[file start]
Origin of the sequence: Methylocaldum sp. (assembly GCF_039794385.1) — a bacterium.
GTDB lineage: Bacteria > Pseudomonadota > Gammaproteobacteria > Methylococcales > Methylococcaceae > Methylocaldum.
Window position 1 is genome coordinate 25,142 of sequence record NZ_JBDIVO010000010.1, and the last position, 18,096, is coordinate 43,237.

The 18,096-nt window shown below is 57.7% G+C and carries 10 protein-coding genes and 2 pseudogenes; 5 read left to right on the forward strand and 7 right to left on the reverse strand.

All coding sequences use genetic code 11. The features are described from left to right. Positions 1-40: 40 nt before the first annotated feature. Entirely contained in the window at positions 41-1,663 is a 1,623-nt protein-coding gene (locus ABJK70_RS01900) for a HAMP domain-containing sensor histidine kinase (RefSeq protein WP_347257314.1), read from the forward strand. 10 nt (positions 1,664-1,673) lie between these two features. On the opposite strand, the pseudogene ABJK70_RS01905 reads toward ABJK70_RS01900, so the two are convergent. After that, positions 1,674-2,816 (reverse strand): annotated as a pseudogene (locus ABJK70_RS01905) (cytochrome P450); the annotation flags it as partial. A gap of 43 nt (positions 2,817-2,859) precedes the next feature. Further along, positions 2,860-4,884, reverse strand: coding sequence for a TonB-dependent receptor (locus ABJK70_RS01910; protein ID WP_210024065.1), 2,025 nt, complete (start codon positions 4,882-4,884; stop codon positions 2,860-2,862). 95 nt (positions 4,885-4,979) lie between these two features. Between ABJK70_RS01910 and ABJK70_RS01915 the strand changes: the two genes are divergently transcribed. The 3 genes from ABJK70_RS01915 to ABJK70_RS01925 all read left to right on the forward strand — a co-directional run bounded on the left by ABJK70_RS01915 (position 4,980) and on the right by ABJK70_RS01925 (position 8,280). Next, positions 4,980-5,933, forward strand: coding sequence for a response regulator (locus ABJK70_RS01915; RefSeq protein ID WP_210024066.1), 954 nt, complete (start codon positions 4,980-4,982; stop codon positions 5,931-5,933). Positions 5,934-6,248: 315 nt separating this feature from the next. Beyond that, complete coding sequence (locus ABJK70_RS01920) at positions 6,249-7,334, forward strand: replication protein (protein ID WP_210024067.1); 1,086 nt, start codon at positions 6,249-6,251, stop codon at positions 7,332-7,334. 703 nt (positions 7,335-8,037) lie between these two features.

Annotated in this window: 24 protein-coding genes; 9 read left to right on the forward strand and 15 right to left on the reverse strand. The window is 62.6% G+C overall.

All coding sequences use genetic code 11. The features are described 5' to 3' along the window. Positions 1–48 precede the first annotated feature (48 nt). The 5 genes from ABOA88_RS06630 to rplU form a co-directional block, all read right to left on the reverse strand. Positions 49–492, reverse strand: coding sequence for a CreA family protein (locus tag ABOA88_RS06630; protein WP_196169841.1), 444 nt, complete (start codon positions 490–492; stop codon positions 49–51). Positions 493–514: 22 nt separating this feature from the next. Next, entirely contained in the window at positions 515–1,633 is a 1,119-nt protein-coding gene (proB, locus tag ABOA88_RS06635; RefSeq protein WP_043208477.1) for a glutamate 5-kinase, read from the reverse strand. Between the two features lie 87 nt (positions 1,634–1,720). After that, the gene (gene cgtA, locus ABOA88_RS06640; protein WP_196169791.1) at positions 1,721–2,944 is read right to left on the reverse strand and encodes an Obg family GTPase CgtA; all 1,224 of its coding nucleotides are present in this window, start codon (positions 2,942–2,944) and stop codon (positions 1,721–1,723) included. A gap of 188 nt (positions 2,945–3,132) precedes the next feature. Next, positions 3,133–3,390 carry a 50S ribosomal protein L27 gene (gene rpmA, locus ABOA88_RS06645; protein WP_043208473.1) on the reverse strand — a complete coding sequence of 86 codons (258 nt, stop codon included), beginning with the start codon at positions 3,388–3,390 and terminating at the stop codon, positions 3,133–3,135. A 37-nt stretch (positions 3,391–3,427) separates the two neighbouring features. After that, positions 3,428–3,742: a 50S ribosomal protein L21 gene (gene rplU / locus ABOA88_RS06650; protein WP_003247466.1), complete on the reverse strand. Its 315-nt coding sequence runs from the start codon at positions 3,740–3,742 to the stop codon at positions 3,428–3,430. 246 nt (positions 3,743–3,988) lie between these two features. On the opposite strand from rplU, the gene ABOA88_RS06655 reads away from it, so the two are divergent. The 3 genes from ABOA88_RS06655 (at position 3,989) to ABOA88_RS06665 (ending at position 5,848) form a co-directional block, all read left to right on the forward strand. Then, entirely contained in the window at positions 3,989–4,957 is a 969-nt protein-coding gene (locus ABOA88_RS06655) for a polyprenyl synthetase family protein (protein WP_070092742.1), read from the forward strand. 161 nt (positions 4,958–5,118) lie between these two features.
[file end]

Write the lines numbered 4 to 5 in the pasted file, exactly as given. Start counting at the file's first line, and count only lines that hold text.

The 18,096-nt window shown below is 57.7% G+C and carries 10 protein-coding genes and 2 pseudogenes; 5 read left to right on the forward strand and 7 right to left on the reverse strand.

All coding sequences use genetic code 11. The features are described from left to right. Positions 1-40: 40 nt before the first annotated feature. Entirely contained in the window at positions 41-1,663 is a 1,623-nt protein-coding gene (locus ABJK70_RS01900) for a HAMP domain-containing sensor histidine kinase (RefSeq protein WP_347257314.1), read from the forward strand. 10 nt (positions 1,664-1,673) lie between these two features. On the opposite strand, the pseudogene ABJK70_RS01905 reads toward ABJK70_RS01900, so the two are convergent. After that, positions 1,674-2,816 (reverse strand): annotated as a pseudogene (locus ABJK70_RS01905) (cytochrome P450); the annotation flags it as partial. A gap of 43 nt (positions 2,817-2,859) precedes the next feature. Further along, positions 2,860-4,884, reverse strand: coding sequence for a TonB-dependent receptor (locus ABJK70_RS01910; protein ID WP_210024065.1), 2,025 nt, complete (start codon positions 4,882-4,884; stop codon positions 2,860-2,862). 95 nt (positions 4,885-4,979) lie between these two features. Between ABJK70_RS01910 and ABJK70_RS01915 the strand changes: the two genes are divergently transcribed. The 3 genes from ABJK70_RS01915 to ABJK70_RS01925 all read left to right on the forward strand — a co-directional run bounded on the left by ABJK70_RS01915 (position 4,980) and on the right by ABJK70_RS01925 (position 8,280). Next, positions 4,980-5,933, forward strand: coding sequence for a response regulator (locus ABJK70_RS01915; RefSeq protein ID WP_210024066.1), 954 nt, complete (start codon positions 4,980-4,982; stop codon positions 5,931-5,933). Positions 5,934-6,248: 315 nt separating this feature from the next. Beyond that, complete coding sequence (locus ABJK70_RS01920) at positions 6,249-7,334, forward strand: replication protein (protein ID WP_210024067.1); 1,086 nt, start codon at positions 6,249-6,251, stop codon at positions 7,332-7,334. 703 nt (positions 7,335-8,037) lie between these two features.